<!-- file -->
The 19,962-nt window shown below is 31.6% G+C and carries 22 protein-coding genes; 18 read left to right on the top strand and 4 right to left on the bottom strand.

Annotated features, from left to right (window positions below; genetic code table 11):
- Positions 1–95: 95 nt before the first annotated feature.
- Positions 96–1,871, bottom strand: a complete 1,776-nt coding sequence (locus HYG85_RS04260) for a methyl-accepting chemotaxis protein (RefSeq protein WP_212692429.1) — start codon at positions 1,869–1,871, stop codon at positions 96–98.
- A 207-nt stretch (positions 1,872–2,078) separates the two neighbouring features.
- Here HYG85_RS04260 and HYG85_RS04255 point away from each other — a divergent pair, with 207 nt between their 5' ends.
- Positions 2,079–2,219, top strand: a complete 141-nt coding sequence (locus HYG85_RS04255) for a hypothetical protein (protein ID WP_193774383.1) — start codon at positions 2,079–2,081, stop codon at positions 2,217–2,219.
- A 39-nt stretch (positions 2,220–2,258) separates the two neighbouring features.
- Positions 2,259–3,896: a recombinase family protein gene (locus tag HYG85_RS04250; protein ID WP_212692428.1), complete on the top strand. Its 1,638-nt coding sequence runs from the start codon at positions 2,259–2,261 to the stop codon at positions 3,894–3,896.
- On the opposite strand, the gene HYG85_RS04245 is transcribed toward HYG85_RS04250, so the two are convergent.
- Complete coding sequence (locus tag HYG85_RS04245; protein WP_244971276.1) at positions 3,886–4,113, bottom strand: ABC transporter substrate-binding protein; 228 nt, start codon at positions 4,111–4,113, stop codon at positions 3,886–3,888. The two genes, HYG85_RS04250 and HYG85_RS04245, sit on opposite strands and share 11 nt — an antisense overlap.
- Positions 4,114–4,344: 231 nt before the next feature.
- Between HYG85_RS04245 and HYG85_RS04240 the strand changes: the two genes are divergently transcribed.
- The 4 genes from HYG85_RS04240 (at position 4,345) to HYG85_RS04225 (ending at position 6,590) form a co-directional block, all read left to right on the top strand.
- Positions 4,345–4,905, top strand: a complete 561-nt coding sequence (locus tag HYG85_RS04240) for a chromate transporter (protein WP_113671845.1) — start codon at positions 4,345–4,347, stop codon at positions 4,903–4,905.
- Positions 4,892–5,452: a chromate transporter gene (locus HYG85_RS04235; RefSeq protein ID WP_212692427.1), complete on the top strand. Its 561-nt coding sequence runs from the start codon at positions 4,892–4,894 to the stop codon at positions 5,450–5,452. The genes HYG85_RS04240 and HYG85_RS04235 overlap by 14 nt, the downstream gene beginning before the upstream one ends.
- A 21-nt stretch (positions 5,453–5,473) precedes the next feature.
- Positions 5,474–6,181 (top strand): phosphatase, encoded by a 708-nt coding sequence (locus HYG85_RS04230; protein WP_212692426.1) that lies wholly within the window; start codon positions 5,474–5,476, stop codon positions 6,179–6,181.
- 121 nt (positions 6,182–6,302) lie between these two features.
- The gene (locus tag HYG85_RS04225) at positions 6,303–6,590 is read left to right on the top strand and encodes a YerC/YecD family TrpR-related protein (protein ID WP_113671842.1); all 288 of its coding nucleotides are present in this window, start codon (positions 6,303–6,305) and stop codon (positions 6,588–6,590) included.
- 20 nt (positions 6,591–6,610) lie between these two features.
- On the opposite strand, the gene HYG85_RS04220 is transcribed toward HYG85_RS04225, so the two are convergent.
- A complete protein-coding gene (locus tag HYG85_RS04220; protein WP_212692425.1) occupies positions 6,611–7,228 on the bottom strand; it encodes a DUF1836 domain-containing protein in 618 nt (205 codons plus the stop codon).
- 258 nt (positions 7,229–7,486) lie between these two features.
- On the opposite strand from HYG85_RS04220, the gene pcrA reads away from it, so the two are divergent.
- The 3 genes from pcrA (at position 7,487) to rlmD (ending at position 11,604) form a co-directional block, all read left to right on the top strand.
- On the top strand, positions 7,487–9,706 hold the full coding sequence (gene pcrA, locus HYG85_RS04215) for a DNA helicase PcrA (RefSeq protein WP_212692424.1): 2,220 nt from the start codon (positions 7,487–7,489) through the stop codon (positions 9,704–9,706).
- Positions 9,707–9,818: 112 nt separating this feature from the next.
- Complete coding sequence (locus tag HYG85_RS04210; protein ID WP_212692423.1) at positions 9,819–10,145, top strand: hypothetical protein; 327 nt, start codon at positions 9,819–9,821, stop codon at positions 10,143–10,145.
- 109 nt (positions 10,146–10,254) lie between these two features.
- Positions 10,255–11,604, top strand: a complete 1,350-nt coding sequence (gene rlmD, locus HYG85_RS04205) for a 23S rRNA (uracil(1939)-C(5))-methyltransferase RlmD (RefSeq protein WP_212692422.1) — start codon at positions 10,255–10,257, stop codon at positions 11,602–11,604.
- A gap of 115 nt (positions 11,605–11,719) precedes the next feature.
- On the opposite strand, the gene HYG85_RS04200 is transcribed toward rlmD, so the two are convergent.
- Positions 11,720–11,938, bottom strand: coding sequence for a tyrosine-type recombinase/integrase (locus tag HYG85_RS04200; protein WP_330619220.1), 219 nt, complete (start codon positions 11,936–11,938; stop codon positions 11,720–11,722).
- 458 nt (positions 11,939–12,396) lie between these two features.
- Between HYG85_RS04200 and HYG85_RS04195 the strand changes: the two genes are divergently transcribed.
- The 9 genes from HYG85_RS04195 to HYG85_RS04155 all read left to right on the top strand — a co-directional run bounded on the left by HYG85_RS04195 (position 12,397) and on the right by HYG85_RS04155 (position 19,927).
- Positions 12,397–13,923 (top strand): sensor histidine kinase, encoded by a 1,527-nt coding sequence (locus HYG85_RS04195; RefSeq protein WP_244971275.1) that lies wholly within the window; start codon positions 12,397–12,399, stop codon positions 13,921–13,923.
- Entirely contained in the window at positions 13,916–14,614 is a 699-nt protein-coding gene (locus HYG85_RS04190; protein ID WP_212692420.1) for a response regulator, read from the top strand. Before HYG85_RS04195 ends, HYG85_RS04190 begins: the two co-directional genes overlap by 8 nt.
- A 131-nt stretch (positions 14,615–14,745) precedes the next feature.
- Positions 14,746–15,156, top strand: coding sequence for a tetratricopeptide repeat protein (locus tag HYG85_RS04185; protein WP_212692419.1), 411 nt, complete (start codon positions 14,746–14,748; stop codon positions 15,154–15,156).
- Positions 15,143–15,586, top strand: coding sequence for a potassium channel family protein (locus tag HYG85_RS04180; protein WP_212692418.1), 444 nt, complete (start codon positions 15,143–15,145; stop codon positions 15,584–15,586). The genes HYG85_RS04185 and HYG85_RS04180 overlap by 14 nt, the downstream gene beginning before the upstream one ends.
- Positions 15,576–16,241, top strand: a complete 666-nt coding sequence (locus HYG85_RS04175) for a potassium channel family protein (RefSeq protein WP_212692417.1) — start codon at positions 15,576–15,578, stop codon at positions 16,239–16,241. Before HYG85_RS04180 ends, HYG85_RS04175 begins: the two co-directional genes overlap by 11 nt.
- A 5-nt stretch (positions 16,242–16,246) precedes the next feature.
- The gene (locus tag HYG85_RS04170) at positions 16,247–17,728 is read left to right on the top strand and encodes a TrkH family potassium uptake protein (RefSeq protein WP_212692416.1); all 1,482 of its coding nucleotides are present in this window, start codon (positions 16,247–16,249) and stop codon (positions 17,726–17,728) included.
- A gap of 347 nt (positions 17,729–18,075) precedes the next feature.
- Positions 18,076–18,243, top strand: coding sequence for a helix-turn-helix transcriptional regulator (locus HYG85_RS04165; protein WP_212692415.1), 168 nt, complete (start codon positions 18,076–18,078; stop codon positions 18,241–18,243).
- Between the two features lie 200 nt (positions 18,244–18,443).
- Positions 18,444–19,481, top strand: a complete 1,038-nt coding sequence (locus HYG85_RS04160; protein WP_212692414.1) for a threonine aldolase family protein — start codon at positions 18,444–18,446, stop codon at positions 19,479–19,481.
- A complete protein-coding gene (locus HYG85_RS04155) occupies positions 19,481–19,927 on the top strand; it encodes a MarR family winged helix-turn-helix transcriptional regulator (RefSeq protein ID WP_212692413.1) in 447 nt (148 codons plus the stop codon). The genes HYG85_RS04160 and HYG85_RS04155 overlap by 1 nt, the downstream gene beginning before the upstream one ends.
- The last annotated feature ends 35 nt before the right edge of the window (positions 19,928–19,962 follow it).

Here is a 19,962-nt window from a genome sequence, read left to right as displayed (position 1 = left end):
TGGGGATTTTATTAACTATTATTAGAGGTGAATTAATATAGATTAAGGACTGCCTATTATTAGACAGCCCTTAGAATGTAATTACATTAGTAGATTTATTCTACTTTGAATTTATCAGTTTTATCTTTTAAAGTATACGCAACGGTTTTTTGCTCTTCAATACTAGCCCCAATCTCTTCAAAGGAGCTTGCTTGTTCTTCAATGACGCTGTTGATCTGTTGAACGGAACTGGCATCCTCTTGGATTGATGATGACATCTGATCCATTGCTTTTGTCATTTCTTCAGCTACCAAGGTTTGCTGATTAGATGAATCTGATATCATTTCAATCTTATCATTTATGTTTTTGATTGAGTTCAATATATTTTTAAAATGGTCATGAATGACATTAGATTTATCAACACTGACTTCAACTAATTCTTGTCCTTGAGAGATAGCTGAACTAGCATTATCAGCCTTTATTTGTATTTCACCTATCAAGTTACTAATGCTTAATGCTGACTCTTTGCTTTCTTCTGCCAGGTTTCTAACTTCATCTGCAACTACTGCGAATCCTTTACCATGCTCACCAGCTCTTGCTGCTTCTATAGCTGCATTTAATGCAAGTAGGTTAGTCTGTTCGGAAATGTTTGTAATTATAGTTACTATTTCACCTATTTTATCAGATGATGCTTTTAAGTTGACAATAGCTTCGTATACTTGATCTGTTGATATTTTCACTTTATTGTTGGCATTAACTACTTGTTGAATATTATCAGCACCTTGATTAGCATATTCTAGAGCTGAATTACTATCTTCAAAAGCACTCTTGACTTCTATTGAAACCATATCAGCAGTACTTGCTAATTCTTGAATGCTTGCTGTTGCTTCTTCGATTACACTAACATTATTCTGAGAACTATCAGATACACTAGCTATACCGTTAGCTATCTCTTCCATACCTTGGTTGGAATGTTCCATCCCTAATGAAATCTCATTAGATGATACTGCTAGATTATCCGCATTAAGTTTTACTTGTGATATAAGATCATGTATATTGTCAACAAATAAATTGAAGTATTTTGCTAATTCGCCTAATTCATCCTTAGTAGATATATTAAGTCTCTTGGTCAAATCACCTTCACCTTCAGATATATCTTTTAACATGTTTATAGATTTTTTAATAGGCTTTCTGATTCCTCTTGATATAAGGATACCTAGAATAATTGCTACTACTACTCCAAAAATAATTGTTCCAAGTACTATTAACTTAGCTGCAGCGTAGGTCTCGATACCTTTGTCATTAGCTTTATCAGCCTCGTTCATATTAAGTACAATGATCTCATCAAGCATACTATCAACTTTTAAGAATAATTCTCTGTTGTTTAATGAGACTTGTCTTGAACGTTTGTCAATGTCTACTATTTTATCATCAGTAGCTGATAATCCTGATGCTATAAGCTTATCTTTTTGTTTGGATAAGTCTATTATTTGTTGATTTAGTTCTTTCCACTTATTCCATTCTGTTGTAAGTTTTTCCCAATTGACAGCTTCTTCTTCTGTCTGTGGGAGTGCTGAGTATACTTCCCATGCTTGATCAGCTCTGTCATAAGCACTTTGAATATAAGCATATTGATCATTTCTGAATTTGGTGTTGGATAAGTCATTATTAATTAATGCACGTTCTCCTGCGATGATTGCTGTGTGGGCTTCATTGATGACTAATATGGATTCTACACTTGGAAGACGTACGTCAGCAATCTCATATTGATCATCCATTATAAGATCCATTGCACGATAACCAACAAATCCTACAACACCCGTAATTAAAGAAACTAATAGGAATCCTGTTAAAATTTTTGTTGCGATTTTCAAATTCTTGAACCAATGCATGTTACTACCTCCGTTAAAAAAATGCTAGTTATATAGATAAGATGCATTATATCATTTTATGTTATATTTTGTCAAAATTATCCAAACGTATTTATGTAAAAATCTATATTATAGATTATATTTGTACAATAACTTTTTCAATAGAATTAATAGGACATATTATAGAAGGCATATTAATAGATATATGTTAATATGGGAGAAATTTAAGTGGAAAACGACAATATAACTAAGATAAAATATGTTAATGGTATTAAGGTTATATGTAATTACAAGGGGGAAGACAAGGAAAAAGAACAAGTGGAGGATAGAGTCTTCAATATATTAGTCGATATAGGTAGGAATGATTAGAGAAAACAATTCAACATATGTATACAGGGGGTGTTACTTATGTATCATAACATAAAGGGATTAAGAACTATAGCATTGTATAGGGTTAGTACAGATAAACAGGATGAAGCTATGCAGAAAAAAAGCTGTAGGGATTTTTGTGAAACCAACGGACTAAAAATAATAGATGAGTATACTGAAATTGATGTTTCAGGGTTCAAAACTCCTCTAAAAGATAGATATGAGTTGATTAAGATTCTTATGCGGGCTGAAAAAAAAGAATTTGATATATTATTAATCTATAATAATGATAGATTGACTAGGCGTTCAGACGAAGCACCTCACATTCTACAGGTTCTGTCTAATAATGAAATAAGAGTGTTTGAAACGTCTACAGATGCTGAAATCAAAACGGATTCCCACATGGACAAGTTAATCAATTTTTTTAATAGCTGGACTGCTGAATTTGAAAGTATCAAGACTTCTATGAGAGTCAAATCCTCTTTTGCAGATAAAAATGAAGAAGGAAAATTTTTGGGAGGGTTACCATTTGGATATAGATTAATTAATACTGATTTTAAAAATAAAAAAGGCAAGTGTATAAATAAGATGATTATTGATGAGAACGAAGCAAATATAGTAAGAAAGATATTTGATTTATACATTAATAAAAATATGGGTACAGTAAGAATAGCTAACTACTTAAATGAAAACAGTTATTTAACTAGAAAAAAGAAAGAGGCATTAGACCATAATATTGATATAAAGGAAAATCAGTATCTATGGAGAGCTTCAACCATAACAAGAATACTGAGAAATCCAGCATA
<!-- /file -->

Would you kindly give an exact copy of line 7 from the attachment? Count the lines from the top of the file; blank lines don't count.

- Positions 2,079–2,219, top strand: a complete 141-nt coding sequence (locus HYG85_RS04255) for a hypothetical protein (protein ID WP_193774383.1) — start codon at positions 2,079–2,081, stop codon at positions 2,217–2,219.